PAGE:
Tuesday, May 13, 2014

Time Out From the World

The sunlight hit his resting eyelids and woke him up. He was a big fan of waking up naturally. There was no better way to start your day than with the natural light of the sun burning through your eyelids, he always said. It was refreshing and invigorating. Of course it didn’t really let you know what time it was, but that didn’t matter. He didn’t have much use for watches these days. Sure it meant that he woke up earlier in the summer and later in the winter, but he didn’t care. Felt like getting back to nature.

He sat up and stretched. His bed was super comfortable and he was loath to leave its embrace, but he had a full day ahead of him. He scratched his beard. Wow, it’s really coming in, he thought. Have to shave one of these days before people confuse me with a wino. Do people even say wino anymore? He didn’t know and didn’t care.

He stood up, threw on some clothes and headed outside. Seemed like a good day to hit the beach. Luckily, he lived within walking distance (Location! Location! Location!).

He opened his patio door and trotted down the wooden steps to the sand. The surf was still cold as it washed over his feet. Now that’ll wake you up! Diving in the bracing cold, he enjoyed the sensation of gliding under the waves, like a sea creature trying to break the force of the rip tide and swim out to freedom. A cool sea creature, maybe one with laser eyes or something.

After his swim, he went back to his home for a morning bite. What will it be this morning? Nothing wrong with a little fish. He did live by the ocean after all. Seafood was plentiful. He headed to the kitchen and sautéed up some sea bass on his Viking brand cooktop. Very modern. A bit pricey, but it was more than enough for his simple needs. He then fed some organic lettuce that he had bought from the hippy grocery store down the street to his pet turtle, Mr. Brooks. If only you were a mutant ninja, he thought, then we could talk about all of the radical and tubular stuff they could think of.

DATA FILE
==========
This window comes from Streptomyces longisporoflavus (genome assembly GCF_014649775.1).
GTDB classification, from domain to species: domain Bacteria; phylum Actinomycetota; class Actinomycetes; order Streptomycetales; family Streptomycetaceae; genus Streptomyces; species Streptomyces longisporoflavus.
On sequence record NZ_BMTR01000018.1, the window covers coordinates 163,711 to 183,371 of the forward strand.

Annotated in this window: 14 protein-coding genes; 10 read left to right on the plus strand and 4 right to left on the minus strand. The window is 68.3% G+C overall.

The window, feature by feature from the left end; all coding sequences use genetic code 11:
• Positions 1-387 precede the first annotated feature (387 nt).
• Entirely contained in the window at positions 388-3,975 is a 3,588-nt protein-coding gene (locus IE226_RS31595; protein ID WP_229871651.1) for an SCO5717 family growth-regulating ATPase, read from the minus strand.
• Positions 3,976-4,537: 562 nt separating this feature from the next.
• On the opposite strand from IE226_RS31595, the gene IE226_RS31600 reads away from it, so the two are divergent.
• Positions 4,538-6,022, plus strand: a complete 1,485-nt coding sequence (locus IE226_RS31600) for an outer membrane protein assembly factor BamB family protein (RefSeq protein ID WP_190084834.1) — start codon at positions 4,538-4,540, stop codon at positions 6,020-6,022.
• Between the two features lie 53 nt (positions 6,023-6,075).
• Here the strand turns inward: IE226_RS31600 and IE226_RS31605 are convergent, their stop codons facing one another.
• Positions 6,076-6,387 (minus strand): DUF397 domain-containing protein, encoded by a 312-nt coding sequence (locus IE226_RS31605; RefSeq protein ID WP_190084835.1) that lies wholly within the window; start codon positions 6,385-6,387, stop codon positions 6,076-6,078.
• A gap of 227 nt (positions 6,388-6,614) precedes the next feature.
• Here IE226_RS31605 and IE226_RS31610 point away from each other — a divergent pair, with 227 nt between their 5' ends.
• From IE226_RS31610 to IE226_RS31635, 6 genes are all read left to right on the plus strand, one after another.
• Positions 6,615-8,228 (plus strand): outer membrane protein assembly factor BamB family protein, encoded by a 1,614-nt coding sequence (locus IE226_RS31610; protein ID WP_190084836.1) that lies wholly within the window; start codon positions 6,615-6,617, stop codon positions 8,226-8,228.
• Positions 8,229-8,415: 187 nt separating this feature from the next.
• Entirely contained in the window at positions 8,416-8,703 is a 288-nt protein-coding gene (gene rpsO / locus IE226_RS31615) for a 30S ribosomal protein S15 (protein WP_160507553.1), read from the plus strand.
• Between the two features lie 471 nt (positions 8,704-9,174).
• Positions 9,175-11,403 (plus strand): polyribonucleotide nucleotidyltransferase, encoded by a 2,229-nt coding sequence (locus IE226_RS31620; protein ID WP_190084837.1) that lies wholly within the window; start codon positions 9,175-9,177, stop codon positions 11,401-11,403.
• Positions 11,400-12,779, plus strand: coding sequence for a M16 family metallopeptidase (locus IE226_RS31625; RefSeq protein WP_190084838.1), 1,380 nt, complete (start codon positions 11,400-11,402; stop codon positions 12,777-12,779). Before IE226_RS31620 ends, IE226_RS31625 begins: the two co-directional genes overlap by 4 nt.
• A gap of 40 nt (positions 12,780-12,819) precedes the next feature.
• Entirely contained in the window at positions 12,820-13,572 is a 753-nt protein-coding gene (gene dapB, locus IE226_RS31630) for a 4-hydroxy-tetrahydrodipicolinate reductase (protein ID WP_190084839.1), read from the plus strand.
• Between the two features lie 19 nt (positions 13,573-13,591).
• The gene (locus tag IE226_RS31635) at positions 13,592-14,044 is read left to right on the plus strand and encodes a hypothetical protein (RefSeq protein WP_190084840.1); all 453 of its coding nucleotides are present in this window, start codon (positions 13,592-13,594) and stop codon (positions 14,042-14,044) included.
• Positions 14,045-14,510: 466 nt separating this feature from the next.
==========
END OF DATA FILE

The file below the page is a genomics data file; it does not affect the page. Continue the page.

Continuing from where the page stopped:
Feeling a bit bored, he plopped down on his couch (damn expensive, and the Swedish give their furniture such weird names, what does Schnietz Marphis even mean?) to watch tv to check the news of the day. Sadly, when he turned on his 72-inch flatscreen, we was treated only to static. Cable must be on the fritz still. Seems like the television never works. If he cared more about what was going on outside of a mile range of his house, he might be a little more proactive in haranguing the cable company. But to be honest, he was quite content with letting the outside world do its thing.

He decided to call up his friend Doug to see what he was up to this morning. But when he called, he got no answer. So instead, he decided to go out on the beach, light a bonfire and amuse himself. After all, he could be his own best friend. Fewer arguments and disagreements that way.

He gathered as much driftwood as he could find and set it up to make a fire. Pulling out his favorite beach chair from the garage, he settled himself in, in front of the warm of the fire and just enjoyed the serenity and beauty of the ocean. The silver sparkles of the waves’ crests as they crashed down into the water. The reflectiveness of the ocean’s surface as it glinted in the sunlight. The sound of the tide was its own music, its own rhythm, as it beat upon the shore. Soon, the hypnotic pulsating beat of the waves gently lulled him to sleep. This is the perfect life, he thought. I wouldn’t trade it for anything.

The sunlight hit his eyelids, dragging him back to the world of the living. He barely got any sleep. The rock he used as a pillow left indentations on the side of his head. The palm fronds he vainly attempted to use as blankets had abandoned him in the night, blown to the far side of the cave by heavy winds during the night. He was freezing and miserable.

He stumbled outside to the desolate beach he’d woken up to see every morning for the last 198 days. He gazed out into the ocean’s distance. Nobody to be seen. Nothing to be seen except water.

Still alone, he thought to himself. The lonely king of nothingness.

Mr. Brooks, his pet rock, silently agreed.

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